© Reuters. The boss of VW promises a greater integrity of the group
BERLIN (Reuters) – The new boss of Volkswagen (DE:VOWG_p) promised Thursday to make the German automaker a group “more honest” in the wake of the scandal of the “dieselgate”, but investors, cautious, advocated for external controls in order to restore his reputation.
The first car manufacturer in Europe will expand its system of internal whistleblower and will strengthen the rules to prevent a recurrence of the misconduct to the scandal of the handling of the polluting emissions of diesel engines in 2015, said the chairman of the management board, Herbert Diess.
“Volkswagen needs to become more honest, more open, more truthful”, he said during the annual general meeting of the group. Prevent bad practices in the future “is the first priority for my colleagues on the executive board and to me personally.”
Matthias Müller, his predecessor, ousted last month, had declared that it was more difficult than expected to bring the managers of intermediate level to adapt to the political post-dieselgate of the manufacturer.
“We have for too long underestimated the value of an open corporate culture that repress dissent, but, on the contrary, the reward,” said Herbert Diess.
Investors have welcomed the changes announced, while expressing the view that these measures alone would not be sufficient to reform in a credible way the corporate culture at VW.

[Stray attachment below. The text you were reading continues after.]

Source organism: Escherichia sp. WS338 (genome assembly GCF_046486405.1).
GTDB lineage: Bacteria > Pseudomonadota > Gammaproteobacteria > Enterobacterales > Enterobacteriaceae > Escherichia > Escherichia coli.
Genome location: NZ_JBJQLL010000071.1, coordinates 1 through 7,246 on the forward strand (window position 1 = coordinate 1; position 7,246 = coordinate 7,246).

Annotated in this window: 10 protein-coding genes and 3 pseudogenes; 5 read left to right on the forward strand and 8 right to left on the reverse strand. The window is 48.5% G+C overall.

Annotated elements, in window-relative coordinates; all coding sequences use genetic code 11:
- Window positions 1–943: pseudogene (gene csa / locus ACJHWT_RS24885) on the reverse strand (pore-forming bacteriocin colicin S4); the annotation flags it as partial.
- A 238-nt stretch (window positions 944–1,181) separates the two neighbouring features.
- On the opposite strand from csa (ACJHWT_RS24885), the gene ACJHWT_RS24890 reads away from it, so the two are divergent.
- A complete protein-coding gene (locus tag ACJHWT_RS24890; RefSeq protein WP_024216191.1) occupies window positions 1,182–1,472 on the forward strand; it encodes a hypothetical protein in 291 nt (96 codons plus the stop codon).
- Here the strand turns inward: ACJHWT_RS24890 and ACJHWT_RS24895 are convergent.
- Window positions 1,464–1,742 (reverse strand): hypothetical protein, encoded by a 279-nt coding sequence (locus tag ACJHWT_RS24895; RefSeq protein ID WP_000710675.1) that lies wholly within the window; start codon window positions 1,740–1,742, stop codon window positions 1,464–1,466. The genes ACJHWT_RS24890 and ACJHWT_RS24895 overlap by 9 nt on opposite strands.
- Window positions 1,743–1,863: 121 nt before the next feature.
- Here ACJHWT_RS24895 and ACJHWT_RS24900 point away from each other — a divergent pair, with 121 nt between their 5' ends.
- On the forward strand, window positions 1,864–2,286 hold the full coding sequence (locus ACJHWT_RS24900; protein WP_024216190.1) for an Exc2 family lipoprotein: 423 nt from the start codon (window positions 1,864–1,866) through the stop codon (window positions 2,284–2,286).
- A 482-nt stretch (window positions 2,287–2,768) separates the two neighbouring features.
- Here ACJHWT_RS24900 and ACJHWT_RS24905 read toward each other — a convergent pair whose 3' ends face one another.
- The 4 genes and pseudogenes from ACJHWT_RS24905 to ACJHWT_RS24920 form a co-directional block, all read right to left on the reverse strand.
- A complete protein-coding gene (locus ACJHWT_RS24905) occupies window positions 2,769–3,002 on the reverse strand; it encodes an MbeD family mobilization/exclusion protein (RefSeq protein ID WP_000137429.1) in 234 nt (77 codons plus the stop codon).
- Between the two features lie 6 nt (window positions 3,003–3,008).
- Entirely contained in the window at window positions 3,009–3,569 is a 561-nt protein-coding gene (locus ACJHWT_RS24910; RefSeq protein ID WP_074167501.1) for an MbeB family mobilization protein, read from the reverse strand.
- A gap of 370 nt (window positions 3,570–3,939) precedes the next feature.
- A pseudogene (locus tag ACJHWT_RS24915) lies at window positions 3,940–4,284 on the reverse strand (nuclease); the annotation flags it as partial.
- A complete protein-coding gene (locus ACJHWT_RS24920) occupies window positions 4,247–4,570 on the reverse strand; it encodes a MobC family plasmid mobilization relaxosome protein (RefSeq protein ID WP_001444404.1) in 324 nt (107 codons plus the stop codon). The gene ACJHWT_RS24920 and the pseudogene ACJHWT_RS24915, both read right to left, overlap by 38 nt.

Beyond a new code of conduct for employees and stricter rules for the engineers working on the vehicles, “there is little tangible progress (in VW), clearly showing investors that the changes in the company culture are progressing,” said Michael Viehs, the investment consulting firm Hermes EOS.
“We recommend, therefore, urges the board of supervisors to conduct an independent evaluation of the corporate culture.”
“While the management board provides the operational level of the business for the future, the corporate governance, it, remains in the stone age. We continue to believe that a true new beginning requires also a chairman of the supervisory board truly independent,” said Winfried Mathes of Deka Investment.
Herbert Diess said that VW had already chosen partners to provide batteries and related technologies to a value of about 40 billion euros for its programme of electric cars.
The battery technology will be aimed at Europe and China, where VW flows 80% of its vehicles, while in North America the group has not yet chosen its supplier, according to a source close to VW.
The boss of VW has also renewed Thursday his call for the sector to intensify talks on the common projects of production of batteries in Europe.
The group is still debating a split of the manufacturer of Ducati motorcycles and the manufacturer of transmissions Renk, in the framework of a plan to streamline its operations and improve efficiency, he added.
“For businesses that are not strategic such as Ducati, Renk, and MAN Diesel & Turbo, we will be developing plans for the future sustainable,” said Herbert Diess.
The reflections could lead to an expansion of these companies and the development of growth strategies, but the splits “are also imaginable,” he said.
(Claude Chendjou for the French service, edited by Véronique Tison)